"Yes?" The proprietor tipped Murray a wink, and set forth the ice cream. "What then?"

"I faded right prompt," said the desert rat. "Right prompt! I dunno—it kind o' dazed me fer a spell. When I got into Two Palms next day, I was tellin' Piute Tomklns about it, and he up an' says them two was stayin' at his hotel—the chink and the girl, which same bein' his daughter, he allowed it was all right an' proper. I judge Piute was soakin' them right heavy, else he wouldn't ha' stood for chinks boardin' on him. Piute has his pride——"

"And he got a pocketbook likewise," put in the proprietor. "I know him, I do! Piute would skin his grandmother for a dime. What's the chink doin' over to Two Palms?"

"Damfino," rejoined the desert rat. "Piute don't know, an' if he don't, who does?"

"Where's Two Palms?" inquired Murray, who had been absorbing this information with interest. "Near here?"

"Near and far," said the proprietor.

"Near in mileage, but far in distance, so to speak. "It ain't nothin' but a waterhole at the back door o' creation. Ain't goin' there, I hope?"

"Heading that way," said Murray. "What's there?"

"Well they got a bank, or did have, unless she's broke by now; and a hotel and a few other things. If I was you I'd go somewheres else."


"It don't matter particular—anywheres."

Murray grinned.

"You seem to have a down on Two Palms, partner. What's the idea?"

"Well, they's a close corporation there, a bunch of oldtimers that's mostly related and don't take much stock in outsiders, if you savvy. Nothin' there but desert. Stage runs up there once a week with the mail, which same if it wasn't contracted for wouldn't go."

"What's this about the chink and the girl?" put in Hobbs. "Sounds queer."

"If you ask me, it is queer!" said the desert rat, with some profanity to boot.

"They come through here, I remember 'em," spoke up the proprietor, leaning on the bar. "Darned pretty girl, too. Mebbe he's mining."

"Piute said not."

"Oh!" exclaimed Hobbs quickly. "Are there mines around Two Palms? Gee! Say, doc, let's get us a mine!"

"Might do anything," said Murray sardonically. "Want to find it or buy it?"

"Buy it!" exclaimed Hobbs with fervent intonation. "Sure, buy it! Let Sandy do it; don't he know all about them things? Let's go on to Two Palms an' do it!"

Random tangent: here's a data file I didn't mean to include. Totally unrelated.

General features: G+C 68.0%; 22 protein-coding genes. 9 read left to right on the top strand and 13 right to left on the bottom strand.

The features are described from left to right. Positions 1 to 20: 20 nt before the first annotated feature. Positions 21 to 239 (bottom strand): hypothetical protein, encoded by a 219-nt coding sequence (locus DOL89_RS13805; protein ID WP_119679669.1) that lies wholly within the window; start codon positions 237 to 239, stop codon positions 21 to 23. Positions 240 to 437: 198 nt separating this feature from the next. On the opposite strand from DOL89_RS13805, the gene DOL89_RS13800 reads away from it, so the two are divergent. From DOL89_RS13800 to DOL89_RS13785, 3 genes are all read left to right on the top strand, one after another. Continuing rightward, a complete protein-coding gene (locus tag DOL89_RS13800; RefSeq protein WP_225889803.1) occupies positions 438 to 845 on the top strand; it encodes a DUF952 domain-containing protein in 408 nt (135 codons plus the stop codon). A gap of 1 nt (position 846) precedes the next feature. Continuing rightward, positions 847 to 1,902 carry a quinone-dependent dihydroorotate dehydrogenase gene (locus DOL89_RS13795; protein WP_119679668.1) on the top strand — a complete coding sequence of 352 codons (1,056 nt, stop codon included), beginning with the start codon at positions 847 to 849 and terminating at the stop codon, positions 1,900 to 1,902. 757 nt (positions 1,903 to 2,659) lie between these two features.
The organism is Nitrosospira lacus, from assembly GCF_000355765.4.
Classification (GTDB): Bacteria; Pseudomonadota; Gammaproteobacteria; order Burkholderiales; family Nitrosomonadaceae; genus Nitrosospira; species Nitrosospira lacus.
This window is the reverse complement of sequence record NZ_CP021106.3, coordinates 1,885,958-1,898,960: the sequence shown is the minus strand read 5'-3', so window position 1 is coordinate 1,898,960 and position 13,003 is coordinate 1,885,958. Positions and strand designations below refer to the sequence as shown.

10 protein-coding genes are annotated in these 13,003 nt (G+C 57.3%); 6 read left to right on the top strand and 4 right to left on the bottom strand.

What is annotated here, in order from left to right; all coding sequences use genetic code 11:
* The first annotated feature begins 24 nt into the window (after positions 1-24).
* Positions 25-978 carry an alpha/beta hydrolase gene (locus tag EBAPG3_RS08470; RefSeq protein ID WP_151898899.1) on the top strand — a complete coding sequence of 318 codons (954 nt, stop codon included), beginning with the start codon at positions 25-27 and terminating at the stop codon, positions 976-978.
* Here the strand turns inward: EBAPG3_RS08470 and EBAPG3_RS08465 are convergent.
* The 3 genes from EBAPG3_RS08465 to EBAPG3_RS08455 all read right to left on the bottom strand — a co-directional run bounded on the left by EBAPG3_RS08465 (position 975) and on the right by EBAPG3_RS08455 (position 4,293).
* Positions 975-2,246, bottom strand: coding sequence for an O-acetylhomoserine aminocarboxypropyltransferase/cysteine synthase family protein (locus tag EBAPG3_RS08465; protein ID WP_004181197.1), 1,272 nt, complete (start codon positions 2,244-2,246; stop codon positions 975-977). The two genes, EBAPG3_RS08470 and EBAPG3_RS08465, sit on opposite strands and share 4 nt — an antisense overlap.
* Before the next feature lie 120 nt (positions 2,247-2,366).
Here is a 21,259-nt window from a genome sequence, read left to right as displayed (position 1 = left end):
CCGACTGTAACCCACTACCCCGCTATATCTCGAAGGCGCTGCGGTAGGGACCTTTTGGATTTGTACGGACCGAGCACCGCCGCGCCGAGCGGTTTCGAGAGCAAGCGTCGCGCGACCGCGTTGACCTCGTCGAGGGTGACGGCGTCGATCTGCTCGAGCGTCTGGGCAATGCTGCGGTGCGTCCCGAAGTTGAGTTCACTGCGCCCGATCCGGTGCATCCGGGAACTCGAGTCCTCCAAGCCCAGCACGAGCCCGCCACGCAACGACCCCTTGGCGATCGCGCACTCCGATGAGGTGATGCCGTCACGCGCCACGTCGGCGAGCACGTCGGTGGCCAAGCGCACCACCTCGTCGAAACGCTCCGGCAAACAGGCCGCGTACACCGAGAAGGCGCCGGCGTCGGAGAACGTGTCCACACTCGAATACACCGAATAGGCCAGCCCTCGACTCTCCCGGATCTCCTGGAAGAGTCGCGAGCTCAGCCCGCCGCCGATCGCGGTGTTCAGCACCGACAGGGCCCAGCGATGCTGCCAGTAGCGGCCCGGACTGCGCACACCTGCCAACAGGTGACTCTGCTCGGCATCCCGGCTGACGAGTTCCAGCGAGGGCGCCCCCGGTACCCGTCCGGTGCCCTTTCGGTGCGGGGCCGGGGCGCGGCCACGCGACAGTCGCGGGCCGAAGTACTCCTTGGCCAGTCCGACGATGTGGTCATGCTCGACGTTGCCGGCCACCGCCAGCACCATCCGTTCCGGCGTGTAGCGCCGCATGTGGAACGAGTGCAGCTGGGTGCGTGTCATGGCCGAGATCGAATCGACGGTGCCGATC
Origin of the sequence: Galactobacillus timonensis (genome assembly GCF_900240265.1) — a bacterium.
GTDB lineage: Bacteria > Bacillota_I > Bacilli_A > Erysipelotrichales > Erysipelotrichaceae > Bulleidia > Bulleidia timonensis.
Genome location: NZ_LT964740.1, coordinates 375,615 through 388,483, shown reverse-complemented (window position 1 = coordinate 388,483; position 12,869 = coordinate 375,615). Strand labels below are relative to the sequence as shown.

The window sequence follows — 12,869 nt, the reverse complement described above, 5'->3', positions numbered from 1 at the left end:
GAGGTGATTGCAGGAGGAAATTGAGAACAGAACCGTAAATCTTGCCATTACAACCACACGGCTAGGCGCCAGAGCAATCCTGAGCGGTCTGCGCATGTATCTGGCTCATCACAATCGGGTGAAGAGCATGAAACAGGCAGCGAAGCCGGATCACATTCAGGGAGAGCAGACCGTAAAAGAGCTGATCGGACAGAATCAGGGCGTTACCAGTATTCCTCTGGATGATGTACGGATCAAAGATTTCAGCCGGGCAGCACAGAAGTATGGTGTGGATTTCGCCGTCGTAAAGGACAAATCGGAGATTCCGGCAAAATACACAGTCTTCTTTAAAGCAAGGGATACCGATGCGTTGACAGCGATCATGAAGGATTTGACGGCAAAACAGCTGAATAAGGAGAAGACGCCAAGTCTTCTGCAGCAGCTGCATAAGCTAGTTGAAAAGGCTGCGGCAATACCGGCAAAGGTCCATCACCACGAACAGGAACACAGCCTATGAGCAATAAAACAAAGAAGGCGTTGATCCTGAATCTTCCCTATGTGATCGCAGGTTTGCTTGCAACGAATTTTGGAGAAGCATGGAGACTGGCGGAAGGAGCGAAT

Murray nodded and turned from the bar. "Well, so long!" he said in farewell, and sauntered out into the street. Hobbs followed him.

The desert rat gazed after them with bulging eyes; then, shoving the remainder of his ice cream into his mouth, he drew the back of his hand across his lips and left the place hurriedly. Disdaining to notice his burros, he shuffled up the street to the post office, entered, and bought a postal. Over the writing desk in the corner he bent awkwardly, and indited a laborious message to one Deadoak Stevens, at Two Palms.

"There!" He gazed upon his handiwork with great satisfaction. "If this yere intimation don't git Deadoak to work, it'll be funny! They got the coin, them three pilgrims has—look at the car they rode up in! I bet I done Deadoak a good turn. If I had a decent hole o' my own, now, I'd unload on them birds!"

Sandy Mackintavers, meantime, had fallen to work with true Scottish thrift; when the others rejoined him in the hotel, he was displaying the Twin-Duplex to the proprietor of the stage line. The latter gentleman exhibited very little interest in the proposed deal, and disclaimed any notion of buying the car; however, he crawled into her, over her, and under her, then summoned one of his drivers from the group of loafers on the hotel veranda and ordered him to drive the car around and bring her back.